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I Really Like Your Peaches

Amanda Thomsen
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I feel like I write some iteration of this message every spring, but this year it’s needed more than ever. The busy season is here, it’s hard and it’s already been a difficult year. People are so extra weird right now. Supplies are short and so are tempers. I’d like to pump you up with some of the ways I’ve dealt with customer situations that left me with my integrity and ability to then turn around and help the next customer instead of running into the bathroom for a silent scream.

1. We don’t have what the customer is asking for. No one does. It’s lean times right now: “We don’t have that in right now, and in the current state of things, I couldn’t tell you when we’ll get it back in stock. Would you like to look at some alternatives that I personally love and I think you will, too?”

2. The customer wants help with plants not purchased in your store. “This is our busiest time of the year, where we make 80% of our total sales for the year. I’m sure you can understand that our priority is helping customers that have purchased plants from us.”

3. This item doesn’t have a price. “We work very hard and take a lot of pride in what we do; working outdoors in the elements has its challenges. I might add this last year has been difficult for everyone. We employ a full-time staff of 10 and a part-time staff of 14 people. So, no, that unpriced 4-pack is not free.”

4. Charity requests. “We deeply care about the community, but due to the nature of our business, requests from nonprofits need to be submitted in January or February. We simply cannot accommodate right now.”

5. Ridiculous telephone requests. “I have a line of customers here, in-person, and I need to take care of them first. The best course of action would be to try and Google an answer to that problem and if that doesn’t work, I have insomnia from my high-stress, low-rewards career, so just email me your questions at and I’ll answer it at 2:30 a.m.”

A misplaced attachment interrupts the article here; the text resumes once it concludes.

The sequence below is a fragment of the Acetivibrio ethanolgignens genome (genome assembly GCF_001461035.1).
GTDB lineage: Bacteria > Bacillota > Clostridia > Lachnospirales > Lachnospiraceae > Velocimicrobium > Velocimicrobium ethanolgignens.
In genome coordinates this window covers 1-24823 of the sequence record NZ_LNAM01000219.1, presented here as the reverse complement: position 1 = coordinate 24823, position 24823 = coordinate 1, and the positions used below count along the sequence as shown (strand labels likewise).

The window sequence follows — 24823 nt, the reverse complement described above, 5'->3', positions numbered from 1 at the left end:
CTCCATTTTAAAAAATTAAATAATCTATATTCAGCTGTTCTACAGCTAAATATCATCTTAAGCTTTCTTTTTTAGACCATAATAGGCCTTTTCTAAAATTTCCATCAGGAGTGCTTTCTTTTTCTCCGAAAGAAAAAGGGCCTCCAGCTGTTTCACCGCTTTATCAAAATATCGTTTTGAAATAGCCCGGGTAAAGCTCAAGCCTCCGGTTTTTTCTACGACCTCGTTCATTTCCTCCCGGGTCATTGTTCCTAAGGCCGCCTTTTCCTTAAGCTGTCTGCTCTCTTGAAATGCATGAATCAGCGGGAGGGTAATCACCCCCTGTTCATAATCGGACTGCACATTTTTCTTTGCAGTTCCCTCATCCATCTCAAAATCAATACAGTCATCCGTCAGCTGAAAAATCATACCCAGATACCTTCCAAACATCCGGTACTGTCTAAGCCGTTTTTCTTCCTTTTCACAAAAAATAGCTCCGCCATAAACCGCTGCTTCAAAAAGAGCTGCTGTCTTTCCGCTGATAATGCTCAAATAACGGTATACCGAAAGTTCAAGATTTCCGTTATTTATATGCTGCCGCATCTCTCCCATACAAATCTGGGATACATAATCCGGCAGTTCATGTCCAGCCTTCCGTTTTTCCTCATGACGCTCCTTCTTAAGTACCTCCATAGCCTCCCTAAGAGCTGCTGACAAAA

6. Ridiculous in-person requests. “What would you do, as a business person, in my position?” (Then listen in between the lines)

7. People needing intense hand holding. “I have to run and check on a customer that came in before you, I’ll be back in a bit. We write all our informative signage here so it’s detailed and correct for this area, so use that as a guide until I come back.”

8. “You’re so lucky to work outside with pretty flowers!” “Yes, many years after this occupation became my entire life and personality, I learned about how you don’t have to make money off your hobbies, you can just do them for ... pleasure and relaxation, but it was already too late for me.”

9. People with the audacity. “Oh, you know we’re outdoors, but this is a retail establishment just like any other—the rules still apply.”

I know we all came up in the world with “the customer is always right” mentality, but heck, we all know that isn’t true (including the customers) and it’s enough to drive a staff into wanting to live in a cave. It’s OK to create boundaries and stick to them because that will help preserve the mental energy to have integrity and accountability in the workplace instead of just walking into the flames (and straight into burnout) each day.

Not every customer can be YOUR customer. And it’s not every day that I get to quote a burlesque dancer in Green Profit, but I remind myself daily of the Dita Von Teese quote, “You can be the juiciest, ripest peach in the world and you’re still going to find somebody that hates peaches.”

And you can’t feel bad because you’re the peach; you just have to be there, authentically, for the customers that do love peaches. GP

Amanda Thomsen is a funky, punky garden writer and author. Her blog is planted at and you can follow her on Facebook, Twitter AND Instagram @KissMyAster.

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